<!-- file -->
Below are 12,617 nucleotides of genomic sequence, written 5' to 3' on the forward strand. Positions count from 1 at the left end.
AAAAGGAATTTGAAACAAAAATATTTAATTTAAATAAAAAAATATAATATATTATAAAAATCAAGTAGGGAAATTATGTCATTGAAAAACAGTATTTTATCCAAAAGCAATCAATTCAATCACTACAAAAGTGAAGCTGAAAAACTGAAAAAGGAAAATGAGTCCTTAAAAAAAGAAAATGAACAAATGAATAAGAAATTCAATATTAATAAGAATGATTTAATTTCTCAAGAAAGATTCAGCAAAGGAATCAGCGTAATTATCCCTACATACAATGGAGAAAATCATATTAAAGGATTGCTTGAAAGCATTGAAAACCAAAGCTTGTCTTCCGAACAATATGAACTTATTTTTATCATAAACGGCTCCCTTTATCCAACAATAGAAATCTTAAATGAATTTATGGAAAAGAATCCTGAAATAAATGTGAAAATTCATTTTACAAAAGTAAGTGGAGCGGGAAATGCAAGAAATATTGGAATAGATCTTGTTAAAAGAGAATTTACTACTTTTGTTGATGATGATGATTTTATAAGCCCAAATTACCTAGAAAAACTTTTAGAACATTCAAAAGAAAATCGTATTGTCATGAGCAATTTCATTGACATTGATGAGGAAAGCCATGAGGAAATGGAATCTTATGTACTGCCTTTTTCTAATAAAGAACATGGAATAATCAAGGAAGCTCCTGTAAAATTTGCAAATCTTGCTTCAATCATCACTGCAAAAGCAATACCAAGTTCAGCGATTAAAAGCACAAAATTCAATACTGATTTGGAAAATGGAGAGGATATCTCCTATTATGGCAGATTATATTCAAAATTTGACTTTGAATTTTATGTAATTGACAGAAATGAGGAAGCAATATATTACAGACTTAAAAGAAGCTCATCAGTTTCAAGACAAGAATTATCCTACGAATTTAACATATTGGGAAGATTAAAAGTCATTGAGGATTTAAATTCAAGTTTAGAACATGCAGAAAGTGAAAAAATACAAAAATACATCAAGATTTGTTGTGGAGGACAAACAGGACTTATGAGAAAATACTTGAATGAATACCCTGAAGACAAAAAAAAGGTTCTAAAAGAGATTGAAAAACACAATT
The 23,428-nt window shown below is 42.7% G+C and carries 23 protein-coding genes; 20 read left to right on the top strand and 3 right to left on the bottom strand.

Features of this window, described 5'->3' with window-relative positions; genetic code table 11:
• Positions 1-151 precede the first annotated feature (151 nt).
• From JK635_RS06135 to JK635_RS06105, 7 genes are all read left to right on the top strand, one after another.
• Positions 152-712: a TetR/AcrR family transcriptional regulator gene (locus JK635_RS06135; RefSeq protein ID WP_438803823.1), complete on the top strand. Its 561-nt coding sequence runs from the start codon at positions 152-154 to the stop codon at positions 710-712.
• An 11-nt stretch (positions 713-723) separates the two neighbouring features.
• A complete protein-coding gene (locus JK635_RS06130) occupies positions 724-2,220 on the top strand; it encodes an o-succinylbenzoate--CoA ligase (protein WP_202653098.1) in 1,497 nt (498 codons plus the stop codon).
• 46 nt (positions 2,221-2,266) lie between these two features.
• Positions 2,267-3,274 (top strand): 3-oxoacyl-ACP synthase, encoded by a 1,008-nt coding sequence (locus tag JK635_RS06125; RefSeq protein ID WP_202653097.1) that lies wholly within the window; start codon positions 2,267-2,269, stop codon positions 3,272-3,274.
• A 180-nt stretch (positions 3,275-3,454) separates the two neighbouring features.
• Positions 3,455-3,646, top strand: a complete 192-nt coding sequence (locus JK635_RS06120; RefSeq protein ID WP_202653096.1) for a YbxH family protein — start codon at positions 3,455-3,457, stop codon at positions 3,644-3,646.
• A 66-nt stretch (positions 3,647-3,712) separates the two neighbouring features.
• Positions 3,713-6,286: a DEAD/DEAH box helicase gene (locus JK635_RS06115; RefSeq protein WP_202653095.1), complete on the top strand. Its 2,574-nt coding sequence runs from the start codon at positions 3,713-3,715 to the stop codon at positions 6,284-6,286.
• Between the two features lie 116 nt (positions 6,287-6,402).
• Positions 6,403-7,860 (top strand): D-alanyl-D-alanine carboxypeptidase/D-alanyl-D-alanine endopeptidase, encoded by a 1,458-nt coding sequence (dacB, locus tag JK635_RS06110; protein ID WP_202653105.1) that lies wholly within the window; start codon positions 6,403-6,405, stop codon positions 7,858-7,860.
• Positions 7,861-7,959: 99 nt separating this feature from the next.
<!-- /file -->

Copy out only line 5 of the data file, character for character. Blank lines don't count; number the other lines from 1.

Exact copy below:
• Positions 1-151 precede the first annotated feature (151 nt).